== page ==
AUGUSTA – Governor Paul R. LePage is pleased with the final report of The Unemployment Reform Blue Ribbon Commission, which was delivered this week. An Executive Order signed by the Governor in May established the Commission and tasked it with reviewing various complaints and concerns raised by Maine citizens about the consistency and objectivity of the unemployment insurance system.
On Monday, Dec. 9, the commission’s co-chairs, former Chief Justice of the Maine Supreme Court Daniel Wathen and Hon. George M. Jabar, II, Commissioner for Kennebec County and practicing attorney in Waterville, met with the Governor and Commissioner of Labor Jeanne Paquette to review their findings and recommendations.
“I am pleased with the thoroughness and seriousness with which the Blue Ribbon Commission undertook their review of Maine’s Unemployment System,” said Governor LePage. “It confirmed several of my concerns surrounding payments to people who are later found ineligible to receive benefits, problems associated with delayed receipt of benefits, lack of effective communication necessary to standardize decision-making, and inconsistent application of evidence standards relating to business records. These are serious flaws in the system.”
Commission chairs Hon. George M. Jabar, II and Justice Daniel Wathen provided unanimous recommendations identifying ways in which the unemployment system may be fixed. Both reflected on the bipartisan Commission’s review of the system, which proved to be complex and in need of improvements.
“Investigating the unemployment system was a huge undertaking and the Commission worked collaboratively and diligently to provide an accurate analysis in a timely manner. Additionally, the Department of Labor was cooperative and helpful throughout the process,” said Jabar. “We examined the entire system from top to bottom, from initial claims to final appeals, and what we found was eye-opening.”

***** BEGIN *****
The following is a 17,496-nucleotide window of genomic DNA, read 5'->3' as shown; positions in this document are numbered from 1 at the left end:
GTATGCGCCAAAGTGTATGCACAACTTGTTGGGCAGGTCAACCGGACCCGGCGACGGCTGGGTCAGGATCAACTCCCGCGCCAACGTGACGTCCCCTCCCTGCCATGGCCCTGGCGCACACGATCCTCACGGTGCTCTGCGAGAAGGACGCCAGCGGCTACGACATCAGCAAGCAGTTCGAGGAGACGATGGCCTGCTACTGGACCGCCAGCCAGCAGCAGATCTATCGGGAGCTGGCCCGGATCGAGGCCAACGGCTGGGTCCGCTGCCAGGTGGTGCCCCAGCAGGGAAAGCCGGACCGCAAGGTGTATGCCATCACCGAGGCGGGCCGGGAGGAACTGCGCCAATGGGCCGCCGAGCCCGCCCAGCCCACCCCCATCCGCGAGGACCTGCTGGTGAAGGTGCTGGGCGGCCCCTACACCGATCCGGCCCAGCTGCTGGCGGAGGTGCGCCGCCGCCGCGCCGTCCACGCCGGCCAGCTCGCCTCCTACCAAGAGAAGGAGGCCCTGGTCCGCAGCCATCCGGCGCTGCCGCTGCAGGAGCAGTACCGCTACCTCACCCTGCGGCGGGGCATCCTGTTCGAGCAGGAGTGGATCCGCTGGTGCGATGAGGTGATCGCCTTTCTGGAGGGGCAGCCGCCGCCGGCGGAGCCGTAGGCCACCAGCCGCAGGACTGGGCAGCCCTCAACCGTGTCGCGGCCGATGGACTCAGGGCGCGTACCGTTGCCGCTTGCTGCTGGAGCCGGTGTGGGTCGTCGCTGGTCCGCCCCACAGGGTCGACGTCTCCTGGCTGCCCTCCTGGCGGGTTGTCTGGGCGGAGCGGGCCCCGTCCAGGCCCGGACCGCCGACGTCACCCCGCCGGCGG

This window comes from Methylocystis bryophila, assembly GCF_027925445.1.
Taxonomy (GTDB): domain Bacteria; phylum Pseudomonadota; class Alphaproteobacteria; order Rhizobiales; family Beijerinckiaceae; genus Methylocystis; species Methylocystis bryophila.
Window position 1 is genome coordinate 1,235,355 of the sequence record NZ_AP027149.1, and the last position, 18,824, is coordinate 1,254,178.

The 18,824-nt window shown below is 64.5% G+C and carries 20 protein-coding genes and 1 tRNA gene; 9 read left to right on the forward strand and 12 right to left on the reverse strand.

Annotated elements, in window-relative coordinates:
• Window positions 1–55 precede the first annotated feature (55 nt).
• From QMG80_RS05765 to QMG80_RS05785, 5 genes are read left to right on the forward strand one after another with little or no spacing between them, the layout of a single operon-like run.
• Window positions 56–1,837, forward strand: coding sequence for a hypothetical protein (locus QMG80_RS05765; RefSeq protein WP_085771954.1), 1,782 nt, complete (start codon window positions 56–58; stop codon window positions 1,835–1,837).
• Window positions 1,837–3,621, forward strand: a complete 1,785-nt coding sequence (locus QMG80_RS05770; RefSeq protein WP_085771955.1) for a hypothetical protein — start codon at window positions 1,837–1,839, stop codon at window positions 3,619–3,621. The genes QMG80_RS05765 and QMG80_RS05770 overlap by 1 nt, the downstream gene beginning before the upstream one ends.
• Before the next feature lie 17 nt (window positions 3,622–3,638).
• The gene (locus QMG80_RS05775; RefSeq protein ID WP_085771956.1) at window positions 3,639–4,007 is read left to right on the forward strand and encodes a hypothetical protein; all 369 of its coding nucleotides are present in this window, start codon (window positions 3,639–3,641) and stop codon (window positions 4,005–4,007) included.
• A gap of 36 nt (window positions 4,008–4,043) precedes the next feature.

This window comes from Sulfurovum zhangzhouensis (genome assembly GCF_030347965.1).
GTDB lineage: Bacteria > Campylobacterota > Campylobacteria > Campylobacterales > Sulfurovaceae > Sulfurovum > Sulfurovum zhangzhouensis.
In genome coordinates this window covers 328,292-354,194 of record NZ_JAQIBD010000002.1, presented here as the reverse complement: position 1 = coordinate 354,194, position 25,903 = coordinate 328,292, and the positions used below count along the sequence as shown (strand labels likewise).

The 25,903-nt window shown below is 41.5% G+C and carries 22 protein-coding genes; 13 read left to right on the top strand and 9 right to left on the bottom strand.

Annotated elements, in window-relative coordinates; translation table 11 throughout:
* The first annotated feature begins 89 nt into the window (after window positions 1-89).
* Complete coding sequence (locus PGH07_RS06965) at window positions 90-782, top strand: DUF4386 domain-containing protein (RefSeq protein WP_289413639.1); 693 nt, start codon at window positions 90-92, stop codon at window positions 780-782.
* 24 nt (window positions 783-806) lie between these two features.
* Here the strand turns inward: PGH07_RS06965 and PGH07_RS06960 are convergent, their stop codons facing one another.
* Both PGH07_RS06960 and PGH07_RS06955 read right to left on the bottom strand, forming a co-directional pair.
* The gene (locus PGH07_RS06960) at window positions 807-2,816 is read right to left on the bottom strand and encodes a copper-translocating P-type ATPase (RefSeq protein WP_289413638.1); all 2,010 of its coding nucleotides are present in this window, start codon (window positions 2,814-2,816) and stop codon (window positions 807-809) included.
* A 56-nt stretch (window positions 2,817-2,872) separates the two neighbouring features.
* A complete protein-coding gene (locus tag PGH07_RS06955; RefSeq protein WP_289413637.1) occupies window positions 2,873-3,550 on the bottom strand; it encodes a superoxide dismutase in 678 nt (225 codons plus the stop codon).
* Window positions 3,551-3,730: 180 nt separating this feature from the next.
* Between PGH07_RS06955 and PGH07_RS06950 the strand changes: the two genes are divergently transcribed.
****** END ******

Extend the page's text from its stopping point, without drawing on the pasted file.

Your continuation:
“All commission members agreed with the findings of this report. We found inconsistencies that hurt both employees and employers,” Wathen said. “However, there is an opportunity to address these issues in a meaningful way that will improve the system to make it more equitable for everyone.”
Commissioner Paquette also welcomed the Commission’s findings. “This report echoes many of my concerns. The Department of Labor has already begun work on several initiatives recommended in the report,” she noted. “We are currently identifying the best means of implementing several recommendations, including staffing needs, improved communication and consistency issues. In addition, we are exploring possible legislation to clarify misconduct, as several other states have done recently.”
“Employers and employees need to have confidence in the unemployment system,” emphasized Governor LePage. “Delay, inconsistent and reversed decisions, and inefficient systems hurt everyone and hurt our business climate. By improving this system we are making changes that will benefit all Mainers and save money for both taxpayers and employers.”
In addition to the co-chairs, the Commission members included David Walck, franchise owner of several Dunkin’ Donuts restaurants; Shawn Anderson, chief operating officer of Cary Medical Center in Caribou; Christine Hastedt, public policy director for Maine Equal Justice Partners; and Kristin Aiello, managing attorney for the Disability Rights Center of Maine. The Commission’s membership was deliberately balanced to include equal representation of both employer and employee interests.
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